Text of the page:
Warming impacts potential germination of non-native plants on the Antarctic Peninsula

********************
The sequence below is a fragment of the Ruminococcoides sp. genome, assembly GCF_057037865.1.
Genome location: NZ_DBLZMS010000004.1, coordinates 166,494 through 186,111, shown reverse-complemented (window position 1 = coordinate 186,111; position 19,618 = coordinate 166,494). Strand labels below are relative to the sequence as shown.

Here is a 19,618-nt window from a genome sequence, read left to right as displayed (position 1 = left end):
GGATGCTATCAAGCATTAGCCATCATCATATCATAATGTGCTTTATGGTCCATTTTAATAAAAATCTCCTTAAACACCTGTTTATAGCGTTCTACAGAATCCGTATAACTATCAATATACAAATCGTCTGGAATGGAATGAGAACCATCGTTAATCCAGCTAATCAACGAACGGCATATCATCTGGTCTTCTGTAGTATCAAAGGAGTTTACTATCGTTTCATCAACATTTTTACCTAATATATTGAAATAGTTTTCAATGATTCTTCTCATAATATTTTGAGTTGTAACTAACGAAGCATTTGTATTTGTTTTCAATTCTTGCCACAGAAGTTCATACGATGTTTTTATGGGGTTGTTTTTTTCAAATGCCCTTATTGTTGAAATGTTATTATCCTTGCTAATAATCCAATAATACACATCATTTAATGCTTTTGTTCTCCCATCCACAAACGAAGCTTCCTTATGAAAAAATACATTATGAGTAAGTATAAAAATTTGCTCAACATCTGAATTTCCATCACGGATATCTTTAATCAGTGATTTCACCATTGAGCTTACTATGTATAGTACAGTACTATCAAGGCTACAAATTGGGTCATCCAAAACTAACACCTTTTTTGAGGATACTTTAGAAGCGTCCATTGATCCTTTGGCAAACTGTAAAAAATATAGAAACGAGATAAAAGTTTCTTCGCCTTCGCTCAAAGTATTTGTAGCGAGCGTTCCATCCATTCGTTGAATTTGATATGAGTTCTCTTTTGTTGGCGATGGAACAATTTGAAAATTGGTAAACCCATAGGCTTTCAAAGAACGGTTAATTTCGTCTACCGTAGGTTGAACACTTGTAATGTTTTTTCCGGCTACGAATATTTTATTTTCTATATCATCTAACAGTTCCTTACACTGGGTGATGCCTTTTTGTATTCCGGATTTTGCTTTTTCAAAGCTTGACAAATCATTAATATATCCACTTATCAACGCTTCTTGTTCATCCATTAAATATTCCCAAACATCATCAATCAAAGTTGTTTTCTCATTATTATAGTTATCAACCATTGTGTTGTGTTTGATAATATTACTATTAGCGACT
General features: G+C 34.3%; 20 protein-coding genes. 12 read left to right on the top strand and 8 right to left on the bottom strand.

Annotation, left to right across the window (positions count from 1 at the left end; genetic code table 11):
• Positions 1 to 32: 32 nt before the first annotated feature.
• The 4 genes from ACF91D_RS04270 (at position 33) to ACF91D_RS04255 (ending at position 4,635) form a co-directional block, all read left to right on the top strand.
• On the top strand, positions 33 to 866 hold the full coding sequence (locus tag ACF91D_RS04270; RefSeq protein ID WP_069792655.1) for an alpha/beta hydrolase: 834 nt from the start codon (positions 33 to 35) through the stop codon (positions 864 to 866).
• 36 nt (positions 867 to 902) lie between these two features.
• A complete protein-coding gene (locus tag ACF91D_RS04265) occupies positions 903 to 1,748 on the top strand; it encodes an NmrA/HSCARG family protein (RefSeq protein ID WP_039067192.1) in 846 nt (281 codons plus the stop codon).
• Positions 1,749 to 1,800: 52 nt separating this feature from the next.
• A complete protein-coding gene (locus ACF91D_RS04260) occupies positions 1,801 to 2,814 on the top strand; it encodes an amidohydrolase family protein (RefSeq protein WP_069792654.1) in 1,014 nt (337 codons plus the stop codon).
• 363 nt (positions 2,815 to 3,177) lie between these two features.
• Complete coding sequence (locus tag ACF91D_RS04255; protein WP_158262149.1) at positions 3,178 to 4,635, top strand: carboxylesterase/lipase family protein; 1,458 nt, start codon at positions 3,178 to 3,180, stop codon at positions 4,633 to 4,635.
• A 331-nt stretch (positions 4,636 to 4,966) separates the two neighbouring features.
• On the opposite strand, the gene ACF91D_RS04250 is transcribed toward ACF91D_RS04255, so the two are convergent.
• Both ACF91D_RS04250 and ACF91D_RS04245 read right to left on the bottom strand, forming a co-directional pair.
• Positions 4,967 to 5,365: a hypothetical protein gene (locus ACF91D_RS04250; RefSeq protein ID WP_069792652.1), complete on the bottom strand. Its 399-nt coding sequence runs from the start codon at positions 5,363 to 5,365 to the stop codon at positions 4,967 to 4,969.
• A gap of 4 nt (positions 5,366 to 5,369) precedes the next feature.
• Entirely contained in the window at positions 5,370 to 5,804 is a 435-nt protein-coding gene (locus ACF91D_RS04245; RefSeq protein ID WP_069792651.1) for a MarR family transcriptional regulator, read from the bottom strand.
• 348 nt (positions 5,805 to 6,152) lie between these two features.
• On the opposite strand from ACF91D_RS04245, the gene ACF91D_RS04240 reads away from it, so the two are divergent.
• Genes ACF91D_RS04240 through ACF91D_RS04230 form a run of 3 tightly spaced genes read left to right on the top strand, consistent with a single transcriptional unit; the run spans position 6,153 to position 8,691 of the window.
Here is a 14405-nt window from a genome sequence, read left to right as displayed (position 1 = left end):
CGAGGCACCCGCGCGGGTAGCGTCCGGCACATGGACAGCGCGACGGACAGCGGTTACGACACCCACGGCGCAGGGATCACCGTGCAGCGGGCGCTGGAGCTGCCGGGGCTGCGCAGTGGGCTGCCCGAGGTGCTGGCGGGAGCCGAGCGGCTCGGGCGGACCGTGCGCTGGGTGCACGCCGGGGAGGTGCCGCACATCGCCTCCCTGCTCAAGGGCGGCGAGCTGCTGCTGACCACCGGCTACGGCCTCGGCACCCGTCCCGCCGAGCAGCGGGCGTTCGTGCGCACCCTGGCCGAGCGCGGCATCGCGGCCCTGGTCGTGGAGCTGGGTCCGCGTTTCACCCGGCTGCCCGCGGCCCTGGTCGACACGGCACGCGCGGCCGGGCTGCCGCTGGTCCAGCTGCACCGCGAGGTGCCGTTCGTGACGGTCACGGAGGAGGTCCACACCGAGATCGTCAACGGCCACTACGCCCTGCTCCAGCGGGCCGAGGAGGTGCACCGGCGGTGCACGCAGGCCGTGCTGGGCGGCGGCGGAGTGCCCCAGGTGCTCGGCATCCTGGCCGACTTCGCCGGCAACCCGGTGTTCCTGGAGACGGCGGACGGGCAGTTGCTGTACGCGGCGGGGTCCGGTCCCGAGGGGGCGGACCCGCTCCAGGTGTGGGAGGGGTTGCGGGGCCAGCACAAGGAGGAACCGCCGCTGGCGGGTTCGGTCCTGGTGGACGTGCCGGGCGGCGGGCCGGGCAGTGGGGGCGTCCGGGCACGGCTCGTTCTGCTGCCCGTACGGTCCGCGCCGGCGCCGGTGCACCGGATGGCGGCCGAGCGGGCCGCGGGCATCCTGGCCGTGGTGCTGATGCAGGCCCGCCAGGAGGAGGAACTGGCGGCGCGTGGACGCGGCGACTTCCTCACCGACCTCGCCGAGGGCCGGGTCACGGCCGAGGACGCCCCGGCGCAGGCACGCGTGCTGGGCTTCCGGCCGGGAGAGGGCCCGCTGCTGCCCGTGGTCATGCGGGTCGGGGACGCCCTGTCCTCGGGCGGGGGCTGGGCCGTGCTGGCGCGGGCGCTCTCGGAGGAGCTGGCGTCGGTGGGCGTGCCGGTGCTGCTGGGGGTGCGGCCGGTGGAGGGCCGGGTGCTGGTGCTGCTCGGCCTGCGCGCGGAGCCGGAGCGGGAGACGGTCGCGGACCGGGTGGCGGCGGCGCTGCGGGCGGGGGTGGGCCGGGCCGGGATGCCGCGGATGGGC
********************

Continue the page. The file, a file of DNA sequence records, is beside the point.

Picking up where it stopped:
- The Antarctic Peninsula is under pressure from non-native plants and this risk is expected to increase under climate warming. Establishment and subsequent range expansion of non-native plants depend in part on germination ability under Antarctic conditions, but quantifying these processes has yet to receive detailed study. Viability testing and plant growth responses under simulated Antarctic soil surface conditions over an annual cycle show that 16 non-native species, including grasses, herbs, rushes and a succulent, germinated and continued development under a warming scenario. Thermal germination requirement (degree day sum) was calculated for each species and field soil-temperature recordings indicate that this is satisfied as far south as 72 degrees S. Here, we show that the establishment potential of non-native species, in number and geographical range, is considerably greater than currently suggested by species distribution modelling approaches, with important implications for risk assessments of non-native species along the Antarctic Peninsula. Stef Bokhorst et al. simulate a warming scenario in Antarctic soil under laboratory conditions and report the germination and growth of sixteen non-native plant species. These experimental results, combined with calculations of thermal germination requirement at +3 degrees C and +5 degrees C warming scenarios demonstrate that the risk of establishment by non-native species in Antarctica may be greater than previously suggested by species distribution modelling approaches.